A funny thing happened on the way to the election. Hassan Rohani started drawing crowds and struck a chord with the population. He campaigned on ending the 30%+ inflation and the nuclear sanctions that have pushed unemployment to more than 25% and crushed the business community. He waved a giant key at his rallies signifying he would unlock the closed doors that are keeping the country from moving into the 21st century. On June 11th the fellow reformist unexpectedly dropped out of the race swinging his votes to Rohani. In the final days of the campaign two former presidents Ali Akbar Rafsanjani and Mohammad Khatami joined forces to endorse him. Suddenly a wave of pro reform sentiment swept through the population and Rohani was elected with a 51% majority. I am sure the Supreme Leader and his council are stunned that their carefully choreographed election fell apart so quickly they could not do anything about it.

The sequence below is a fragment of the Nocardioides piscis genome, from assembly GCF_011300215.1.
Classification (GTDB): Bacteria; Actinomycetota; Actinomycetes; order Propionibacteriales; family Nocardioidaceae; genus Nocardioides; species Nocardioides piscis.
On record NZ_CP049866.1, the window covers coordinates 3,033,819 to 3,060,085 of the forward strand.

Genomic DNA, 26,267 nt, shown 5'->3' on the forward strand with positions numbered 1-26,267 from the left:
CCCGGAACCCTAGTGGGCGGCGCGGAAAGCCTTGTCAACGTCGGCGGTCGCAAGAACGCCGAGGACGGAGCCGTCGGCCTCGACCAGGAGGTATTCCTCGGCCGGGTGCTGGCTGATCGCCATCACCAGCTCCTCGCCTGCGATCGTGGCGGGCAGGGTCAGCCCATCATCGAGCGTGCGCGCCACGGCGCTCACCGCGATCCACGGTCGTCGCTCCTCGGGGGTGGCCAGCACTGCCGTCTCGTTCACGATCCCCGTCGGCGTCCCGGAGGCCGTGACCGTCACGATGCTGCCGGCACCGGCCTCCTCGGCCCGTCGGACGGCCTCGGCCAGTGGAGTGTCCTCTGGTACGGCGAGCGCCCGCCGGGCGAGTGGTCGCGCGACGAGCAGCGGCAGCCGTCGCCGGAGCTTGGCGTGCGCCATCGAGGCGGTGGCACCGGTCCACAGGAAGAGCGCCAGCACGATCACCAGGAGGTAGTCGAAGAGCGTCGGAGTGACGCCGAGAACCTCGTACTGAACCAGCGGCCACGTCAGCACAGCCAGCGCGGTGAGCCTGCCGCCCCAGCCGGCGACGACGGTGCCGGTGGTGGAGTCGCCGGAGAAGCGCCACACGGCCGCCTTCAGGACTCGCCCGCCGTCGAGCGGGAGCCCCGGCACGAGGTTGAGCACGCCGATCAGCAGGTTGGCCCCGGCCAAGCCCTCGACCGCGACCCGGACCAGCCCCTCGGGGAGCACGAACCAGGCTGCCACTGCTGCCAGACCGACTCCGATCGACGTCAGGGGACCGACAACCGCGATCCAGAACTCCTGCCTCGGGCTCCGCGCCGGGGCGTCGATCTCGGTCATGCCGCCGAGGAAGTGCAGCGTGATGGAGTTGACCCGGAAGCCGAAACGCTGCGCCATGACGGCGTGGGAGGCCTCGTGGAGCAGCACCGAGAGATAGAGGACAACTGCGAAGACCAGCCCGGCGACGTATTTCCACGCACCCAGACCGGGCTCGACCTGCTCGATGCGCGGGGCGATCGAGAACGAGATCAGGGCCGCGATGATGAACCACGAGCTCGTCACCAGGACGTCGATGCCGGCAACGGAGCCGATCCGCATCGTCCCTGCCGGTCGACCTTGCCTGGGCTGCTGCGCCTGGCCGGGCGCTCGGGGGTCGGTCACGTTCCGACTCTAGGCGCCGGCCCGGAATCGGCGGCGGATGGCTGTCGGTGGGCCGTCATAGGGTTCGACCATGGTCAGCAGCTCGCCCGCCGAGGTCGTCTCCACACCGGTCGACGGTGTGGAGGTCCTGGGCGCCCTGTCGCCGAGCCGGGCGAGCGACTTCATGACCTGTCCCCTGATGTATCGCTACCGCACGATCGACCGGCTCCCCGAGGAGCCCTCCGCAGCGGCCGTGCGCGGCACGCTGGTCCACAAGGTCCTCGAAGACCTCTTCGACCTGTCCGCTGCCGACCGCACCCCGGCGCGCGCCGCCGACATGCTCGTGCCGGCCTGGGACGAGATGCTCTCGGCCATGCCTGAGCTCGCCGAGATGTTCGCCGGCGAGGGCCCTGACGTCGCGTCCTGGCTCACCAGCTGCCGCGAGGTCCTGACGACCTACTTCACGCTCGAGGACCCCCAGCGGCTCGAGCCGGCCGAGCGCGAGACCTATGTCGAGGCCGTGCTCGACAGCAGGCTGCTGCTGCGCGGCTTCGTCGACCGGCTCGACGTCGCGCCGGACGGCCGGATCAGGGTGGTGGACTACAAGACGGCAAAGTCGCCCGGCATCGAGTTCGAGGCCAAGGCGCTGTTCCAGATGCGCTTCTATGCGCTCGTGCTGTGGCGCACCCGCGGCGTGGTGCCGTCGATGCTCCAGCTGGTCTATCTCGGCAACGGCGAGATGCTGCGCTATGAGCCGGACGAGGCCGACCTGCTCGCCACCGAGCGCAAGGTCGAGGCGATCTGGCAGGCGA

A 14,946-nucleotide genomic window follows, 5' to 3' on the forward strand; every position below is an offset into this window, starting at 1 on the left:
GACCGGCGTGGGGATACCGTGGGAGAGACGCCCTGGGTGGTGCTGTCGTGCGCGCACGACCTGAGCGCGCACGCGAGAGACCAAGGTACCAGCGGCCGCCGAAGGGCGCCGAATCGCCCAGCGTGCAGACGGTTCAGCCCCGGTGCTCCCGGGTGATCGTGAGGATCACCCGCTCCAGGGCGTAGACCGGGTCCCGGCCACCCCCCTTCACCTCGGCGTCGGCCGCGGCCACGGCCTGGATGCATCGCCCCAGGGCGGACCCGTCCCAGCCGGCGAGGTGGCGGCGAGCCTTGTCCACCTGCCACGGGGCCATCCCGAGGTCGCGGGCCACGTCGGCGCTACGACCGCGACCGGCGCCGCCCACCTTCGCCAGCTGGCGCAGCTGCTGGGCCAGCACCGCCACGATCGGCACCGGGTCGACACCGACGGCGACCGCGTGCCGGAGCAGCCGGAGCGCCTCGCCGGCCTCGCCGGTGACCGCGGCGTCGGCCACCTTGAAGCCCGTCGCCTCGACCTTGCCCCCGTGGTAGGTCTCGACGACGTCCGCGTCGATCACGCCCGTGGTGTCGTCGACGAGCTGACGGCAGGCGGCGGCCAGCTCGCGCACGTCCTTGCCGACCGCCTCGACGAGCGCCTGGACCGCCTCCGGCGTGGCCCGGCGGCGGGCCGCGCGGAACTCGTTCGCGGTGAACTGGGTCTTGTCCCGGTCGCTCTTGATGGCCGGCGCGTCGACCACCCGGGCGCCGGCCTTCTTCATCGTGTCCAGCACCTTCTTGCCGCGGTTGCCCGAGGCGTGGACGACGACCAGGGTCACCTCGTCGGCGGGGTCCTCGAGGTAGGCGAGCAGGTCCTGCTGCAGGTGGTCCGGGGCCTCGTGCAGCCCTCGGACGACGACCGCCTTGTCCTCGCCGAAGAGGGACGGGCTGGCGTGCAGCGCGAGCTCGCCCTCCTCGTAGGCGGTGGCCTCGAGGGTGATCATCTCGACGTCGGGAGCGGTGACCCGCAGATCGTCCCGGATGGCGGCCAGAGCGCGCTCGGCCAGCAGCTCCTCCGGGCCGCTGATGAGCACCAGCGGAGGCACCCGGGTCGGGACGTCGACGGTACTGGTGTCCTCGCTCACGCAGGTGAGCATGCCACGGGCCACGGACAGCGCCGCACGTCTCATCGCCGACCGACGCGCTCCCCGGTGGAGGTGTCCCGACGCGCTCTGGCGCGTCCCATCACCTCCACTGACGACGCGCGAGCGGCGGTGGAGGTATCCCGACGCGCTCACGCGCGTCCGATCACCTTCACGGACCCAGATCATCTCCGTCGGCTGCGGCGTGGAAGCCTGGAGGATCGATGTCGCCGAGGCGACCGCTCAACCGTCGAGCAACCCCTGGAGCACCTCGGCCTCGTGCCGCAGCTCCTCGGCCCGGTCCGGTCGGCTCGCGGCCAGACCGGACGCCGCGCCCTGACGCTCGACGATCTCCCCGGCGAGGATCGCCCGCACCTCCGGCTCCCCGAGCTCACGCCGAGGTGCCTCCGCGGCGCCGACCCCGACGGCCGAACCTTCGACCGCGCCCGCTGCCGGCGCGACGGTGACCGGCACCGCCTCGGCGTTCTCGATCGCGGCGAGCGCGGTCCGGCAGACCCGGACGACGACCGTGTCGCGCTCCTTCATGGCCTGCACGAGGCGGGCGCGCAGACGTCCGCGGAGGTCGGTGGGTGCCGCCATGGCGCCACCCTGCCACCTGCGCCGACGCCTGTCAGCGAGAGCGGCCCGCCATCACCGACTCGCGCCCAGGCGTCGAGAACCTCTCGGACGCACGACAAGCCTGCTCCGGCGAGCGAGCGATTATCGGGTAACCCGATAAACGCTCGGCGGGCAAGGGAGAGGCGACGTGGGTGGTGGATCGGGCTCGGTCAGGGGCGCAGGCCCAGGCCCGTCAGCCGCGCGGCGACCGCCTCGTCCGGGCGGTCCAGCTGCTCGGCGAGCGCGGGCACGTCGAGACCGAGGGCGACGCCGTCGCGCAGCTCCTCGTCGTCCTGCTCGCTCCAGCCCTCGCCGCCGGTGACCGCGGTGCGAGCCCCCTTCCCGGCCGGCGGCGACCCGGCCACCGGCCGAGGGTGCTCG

The Supreme Leader still holds the majority of the power including control over the military but having Rohani as president is going to be a major upset in the way that power is used. This is a major change in Iran. It actually means there may not be any military action by Israel and the USA. Rohani is in favor of increased freedom for the press and non-governmental organizations. He wants to ease social restrictions and remove the government's "unwanted interventions" from Iranian lives. He has a masters and doctorate law degrees and he is very smart and fluent in English, Arabic and Persian. This should help in his negotiations with world leaders. He said that while sanctions are not responsible for all of the country's problems they must be immediately tackled to move the economy in a new direction. This could impact oil prices if the underlying security premium begins to bleed off.